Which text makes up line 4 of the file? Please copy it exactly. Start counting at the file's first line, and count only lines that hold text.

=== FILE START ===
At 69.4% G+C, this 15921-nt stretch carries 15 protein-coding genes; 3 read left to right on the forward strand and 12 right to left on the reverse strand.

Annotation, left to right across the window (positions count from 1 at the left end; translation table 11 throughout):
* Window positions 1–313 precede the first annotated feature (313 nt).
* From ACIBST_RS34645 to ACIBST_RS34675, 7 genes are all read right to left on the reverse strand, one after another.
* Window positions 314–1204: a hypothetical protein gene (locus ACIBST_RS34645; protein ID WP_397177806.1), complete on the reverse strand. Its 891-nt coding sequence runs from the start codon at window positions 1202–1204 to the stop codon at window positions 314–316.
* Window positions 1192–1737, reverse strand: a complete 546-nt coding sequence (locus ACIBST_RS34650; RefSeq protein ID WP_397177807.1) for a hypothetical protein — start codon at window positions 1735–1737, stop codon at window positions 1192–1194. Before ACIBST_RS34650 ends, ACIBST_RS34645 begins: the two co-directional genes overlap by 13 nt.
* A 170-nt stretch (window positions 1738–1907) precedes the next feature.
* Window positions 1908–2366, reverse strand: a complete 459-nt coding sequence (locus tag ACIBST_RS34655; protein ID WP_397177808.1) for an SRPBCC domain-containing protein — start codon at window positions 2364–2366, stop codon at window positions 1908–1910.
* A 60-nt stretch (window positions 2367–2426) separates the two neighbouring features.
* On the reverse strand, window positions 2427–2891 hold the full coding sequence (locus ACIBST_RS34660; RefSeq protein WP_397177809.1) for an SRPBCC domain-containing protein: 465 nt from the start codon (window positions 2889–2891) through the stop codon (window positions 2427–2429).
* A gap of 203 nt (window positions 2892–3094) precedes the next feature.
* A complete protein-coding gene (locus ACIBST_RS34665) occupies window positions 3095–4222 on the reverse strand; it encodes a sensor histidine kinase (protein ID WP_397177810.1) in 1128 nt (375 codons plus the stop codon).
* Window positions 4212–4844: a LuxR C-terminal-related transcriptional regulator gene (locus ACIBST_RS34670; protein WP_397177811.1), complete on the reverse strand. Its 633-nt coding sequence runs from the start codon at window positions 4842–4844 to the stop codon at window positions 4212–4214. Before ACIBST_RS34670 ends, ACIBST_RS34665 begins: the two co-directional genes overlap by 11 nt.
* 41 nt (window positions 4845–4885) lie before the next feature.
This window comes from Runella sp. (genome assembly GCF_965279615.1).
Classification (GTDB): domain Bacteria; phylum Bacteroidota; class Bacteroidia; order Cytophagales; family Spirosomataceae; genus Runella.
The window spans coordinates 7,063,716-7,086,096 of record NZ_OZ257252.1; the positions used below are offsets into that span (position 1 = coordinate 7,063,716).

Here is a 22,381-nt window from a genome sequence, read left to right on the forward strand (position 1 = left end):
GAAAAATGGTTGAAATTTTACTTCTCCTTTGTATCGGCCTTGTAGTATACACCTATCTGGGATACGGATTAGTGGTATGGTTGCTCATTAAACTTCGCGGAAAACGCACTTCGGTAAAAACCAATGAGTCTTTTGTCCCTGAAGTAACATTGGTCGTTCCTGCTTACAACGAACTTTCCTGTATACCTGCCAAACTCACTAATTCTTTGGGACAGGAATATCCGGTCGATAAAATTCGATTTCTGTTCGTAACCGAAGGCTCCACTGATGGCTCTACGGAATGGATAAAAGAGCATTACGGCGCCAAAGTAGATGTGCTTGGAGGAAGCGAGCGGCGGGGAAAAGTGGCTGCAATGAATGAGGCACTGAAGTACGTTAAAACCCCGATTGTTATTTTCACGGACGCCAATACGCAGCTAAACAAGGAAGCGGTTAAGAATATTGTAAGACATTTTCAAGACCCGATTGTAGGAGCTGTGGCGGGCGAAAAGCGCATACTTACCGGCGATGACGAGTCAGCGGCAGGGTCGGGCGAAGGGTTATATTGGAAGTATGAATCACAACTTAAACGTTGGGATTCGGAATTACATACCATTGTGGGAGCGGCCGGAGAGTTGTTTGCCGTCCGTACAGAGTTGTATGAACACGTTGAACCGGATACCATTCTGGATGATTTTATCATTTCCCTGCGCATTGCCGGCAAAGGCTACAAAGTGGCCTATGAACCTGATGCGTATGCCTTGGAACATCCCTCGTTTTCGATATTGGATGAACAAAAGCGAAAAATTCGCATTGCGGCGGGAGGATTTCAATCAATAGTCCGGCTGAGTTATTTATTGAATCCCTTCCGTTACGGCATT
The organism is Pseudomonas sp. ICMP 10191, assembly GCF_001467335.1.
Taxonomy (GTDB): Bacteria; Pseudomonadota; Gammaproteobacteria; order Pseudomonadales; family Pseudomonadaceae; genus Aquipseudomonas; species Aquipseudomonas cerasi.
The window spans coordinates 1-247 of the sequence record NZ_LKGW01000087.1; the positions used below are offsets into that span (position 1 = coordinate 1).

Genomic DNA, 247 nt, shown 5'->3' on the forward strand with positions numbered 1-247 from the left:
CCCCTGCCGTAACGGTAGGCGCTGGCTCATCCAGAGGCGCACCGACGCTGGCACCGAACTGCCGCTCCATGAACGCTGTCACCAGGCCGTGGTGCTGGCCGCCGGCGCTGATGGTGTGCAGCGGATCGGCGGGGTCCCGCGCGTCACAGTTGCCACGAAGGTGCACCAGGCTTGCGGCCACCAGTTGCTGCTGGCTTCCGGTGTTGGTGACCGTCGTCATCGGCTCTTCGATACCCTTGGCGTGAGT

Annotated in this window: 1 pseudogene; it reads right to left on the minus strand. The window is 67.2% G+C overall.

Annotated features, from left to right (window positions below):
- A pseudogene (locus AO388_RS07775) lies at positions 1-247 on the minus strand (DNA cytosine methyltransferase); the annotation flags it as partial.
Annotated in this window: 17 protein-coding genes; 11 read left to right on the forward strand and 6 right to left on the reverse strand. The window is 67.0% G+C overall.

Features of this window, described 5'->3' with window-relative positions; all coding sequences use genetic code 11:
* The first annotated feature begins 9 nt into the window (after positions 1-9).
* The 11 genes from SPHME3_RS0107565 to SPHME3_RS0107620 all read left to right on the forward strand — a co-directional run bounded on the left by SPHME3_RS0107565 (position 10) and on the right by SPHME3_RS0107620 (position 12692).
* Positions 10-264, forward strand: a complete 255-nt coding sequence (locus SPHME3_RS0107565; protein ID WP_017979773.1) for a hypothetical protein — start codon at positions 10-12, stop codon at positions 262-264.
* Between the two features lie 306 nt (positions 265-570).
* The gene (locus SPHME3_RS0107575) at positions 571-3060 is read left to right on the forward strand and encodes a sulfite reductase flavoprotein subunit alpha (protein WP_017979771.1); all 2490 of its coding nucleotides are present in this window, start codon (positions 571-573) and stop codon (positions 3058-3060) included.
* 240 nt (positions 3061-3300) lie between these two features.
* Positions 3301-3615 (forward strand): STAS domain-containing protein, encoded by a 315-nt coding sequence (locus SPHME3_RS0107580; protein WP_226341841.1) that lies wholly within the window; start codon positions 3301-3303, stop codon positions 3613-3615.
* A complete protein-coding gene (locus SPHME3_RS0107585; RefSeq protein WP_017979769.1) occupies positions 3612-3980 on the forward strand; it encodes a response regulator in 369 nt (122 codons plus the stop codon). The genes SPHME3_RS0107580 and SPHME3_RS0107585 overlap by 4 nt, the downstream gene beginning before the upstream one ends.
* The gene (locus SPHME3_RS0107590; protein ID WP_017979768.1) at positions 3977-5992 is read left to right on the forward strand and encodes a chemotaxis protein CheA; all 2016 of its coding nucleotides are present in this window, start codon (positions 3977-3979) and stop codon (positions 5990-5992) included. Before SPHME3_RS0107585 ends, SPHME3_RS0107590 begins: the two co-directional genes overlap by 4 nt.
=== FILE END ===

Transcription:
* From ACIBST_RS34645 to ACIBST_RS34675, 7 genes are all read right to left on the reverse strand, one after another.